Not having lived through the late '70s, it's difficult for me to personally attest to this notion, but I have it on good authority that even in his day, Darth Vader was not widely accepted as a sex symbol. He was, after all, "more machine than man," a trait that doesn't typically translate well into the bedroom. So what if he was the love of your life, and you had promised to try to get some sleep next to his ominous hulllll-purrrr until death did you part? This is the perceived dilemma faced by many patients diagnosed with obstructive sleep apnea (OSA) and prescribed continuous positive airway pressure (CPAP).
For those unfamiliar with OSA, the disorder is characterized by the repeated obstruction of a person's airway during sleep. Causes can vary, but often involve weight bearing on the relaxed muscles of the airway. One of the main indicators of OSA is snoring, which is the noise made when air is pushed through an obstructed airway and rattles everything in its path. The National Institute of Health has noted that OSA "causes chronic elevation in daytime blood pressure," may contribute to obesity, and is associated with cardiovascular disease, impaired glucose tolerance, stroke, and diabetes (see http://www.ncbi.nlm.nih.gov/books/NBK19961/). The preferred treatment is CPAP therapy, which involves a device that uses air pressure to suspend the airway open during sleep.
CPAP therapy delivers its pressure via a small bedside machine that runs air through a hose and into a mask that fits over the nose, a point which brings us back around to our decidedly-unsexy friend Darth Vader, who also sported the mask-and-hose look. While he wasn't attractive, a lot of that was his personality, and it should be noted that once the mask was removed, he was not long for this world. If you or someone you love has been diagnosed with OSA, I hope that you'll consider some of the advantages that this look provides before dismissing it based on its appearance.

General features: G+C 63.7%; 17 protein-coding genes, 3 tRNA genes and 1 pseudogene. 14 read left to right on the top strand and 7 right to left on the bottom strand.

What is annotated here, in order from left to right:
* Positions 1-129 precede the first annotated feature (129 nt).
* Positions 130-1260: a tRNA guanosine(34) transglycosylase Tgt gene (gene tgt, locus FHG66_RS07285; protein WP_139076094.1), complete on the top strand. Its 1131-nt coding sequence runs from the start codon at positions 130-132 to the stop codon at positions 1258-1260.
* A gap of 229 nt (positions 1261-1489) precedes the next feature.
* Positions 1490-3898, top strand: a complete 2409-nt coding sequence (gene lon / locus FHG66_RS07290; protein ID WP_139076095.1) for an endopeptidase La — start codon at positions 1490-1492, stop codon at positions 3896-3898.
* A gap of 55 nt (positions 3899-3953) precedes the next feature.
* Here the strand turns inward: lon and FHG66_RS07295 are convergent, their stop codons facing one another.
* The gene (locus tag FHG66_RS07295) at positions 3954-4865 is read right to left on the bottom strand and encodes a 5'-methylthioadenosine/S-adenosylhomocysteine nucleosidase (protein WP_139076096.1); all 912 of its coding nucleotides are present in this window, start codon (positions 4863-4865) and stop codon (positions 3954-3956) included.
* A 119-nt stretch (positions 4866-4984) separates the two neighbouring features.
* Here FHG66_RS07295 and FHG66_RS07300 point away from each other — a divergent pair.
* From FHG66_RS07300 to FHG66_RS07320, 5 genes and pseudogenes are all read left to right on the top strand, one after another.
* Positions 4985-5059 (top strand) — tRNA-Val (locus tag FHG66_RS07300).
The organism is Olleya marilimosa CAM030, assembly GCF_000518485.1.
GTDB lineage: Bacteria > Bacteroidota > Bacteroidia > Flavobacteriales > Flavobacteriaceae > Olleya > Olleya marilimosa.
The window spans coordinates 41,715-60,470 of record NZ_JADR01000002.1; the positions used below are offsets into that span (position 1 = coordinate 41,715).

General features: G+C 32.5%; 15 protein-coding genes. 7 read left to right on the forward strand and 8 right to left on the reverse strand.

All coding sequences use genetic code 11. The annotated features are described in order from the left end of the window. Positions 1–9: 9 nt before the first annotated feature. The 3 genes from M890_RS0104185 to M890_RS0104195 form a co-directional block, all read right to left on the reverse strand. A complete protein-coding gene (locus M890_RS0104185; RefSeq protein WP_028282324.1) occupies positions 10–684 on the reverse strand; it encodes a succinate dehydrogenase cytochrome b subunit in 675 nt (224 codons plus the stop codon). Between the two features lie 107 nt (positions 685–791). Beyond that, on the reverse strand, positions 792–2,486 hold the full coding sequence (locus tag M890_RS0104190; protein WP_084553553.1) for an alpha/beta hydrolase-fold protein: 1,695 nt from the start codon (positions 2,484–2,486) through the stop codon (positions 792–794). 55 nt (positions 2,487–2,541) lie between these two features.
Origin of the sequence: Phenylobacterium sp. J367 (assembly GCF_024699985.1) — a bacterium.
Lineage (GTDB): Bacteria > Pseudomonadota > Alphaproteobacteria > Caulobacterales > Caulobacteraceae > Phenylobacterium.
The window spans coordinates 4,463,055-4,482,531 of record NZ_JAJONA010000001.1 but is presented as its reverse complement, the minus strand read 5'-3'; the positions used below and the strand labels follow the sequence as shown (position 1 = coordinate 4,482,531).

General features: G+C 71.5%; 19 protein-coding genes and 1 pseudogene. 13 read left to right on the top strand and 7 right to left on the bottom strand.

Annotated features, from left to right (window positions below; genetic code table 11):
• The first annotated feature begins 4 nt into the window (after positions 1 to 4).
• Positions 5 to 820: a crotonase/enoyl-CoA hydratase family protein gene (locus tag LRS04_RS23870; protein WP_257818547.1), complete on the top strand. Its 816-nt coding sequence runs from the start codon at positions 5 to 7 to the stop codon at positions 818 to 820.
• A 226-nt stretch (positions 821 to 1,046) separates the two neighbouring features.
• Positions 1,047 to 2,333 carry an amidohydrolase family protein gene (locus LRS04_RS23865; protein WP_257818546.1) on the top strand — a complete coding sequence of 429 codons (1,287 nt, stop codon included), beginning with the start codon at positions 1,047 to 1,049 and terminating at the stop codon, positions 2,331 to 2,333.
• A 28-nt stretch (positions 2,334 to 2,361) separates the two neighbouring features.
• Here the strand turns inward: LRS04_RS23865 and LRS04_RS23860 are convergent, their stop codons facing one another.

First, any recently-produced CPAP working properly eliminates the obstruction in one's airway and is itself no louder than having a small fan in the room. Compare this to loud, incessant snoring. Certainly, the sexier of the two (and the one most likely preferred by one's bed partner) is CPAP. Second, as noted above, untreated OSA causes increased daytime blood pressure, can contribute to obesity, and is associated with several other conditions, including stroke and diabetes. The unattractiveness of this speaks for itself. While CPAP cannot cure these conditions, it can be an essential therapeutic step in addressing or preventing them. Finally, other treatment options exist (oral devices, uvulopharyngopalatoplasty, hypoglossal nerve stimulation, etc.), but CPAP is the only therapy that supports both the upper and lower airway simultaneously. This presents a tremendous treatment advantage, particularly for severe OSA, which often features obstructions in portions of the airway not addressed by oral appliances or surgery.
So if your CPAP has left you feeling a little "Vader-ish" around bedtime, I encourage you to look at the big picture. Don't allow the momentary itch of vanity to inspire a rash of unhealthy choices. If you're having trouble with CPAP, remember that there are hundreds of masks and machines designed to address most imaginable comfort issues. Shop around on the internet and talk to your durable medical equipment provider to seek out the right combination of machine settings and masks. Bear in mind that most insurance plans have replacement schedules set up for CPAP machines and equipment that include a new mask every six months. There's really no need to struggle with old, worn-out equipment. Most of all, give it a little time. It can take anywhere from a couple of weeks to a month of therapy for your body to fully adjust to breathing with pressure and having adequate amounts of oxygen during sleep. Making lifestyle changes is never easy, but remember: An ounce of Darth Vader each night can prevent a pound of Jabba the Hutt.
Sam Cross, Registered Polysomnographic Technologist, is the lab manager for Parkway SleepHealth Centers, a comprehensive sleep health facility and innovative leader in the diagnosis and treatment of sleep disorders. Parkway's sleep center allows patients to be observed and assessed during overnight sleep sessions to determine the cause of their sleep problems; patients may also participate in daytime sleep sessions when appropriate. In his role, Cross conducts all of the home and daytime testing for the sleep clinic's patients and maintains the standards, equipment and personnel of the sleep lab. In addition, he is responsible for reviewing the recorded data of each study performed.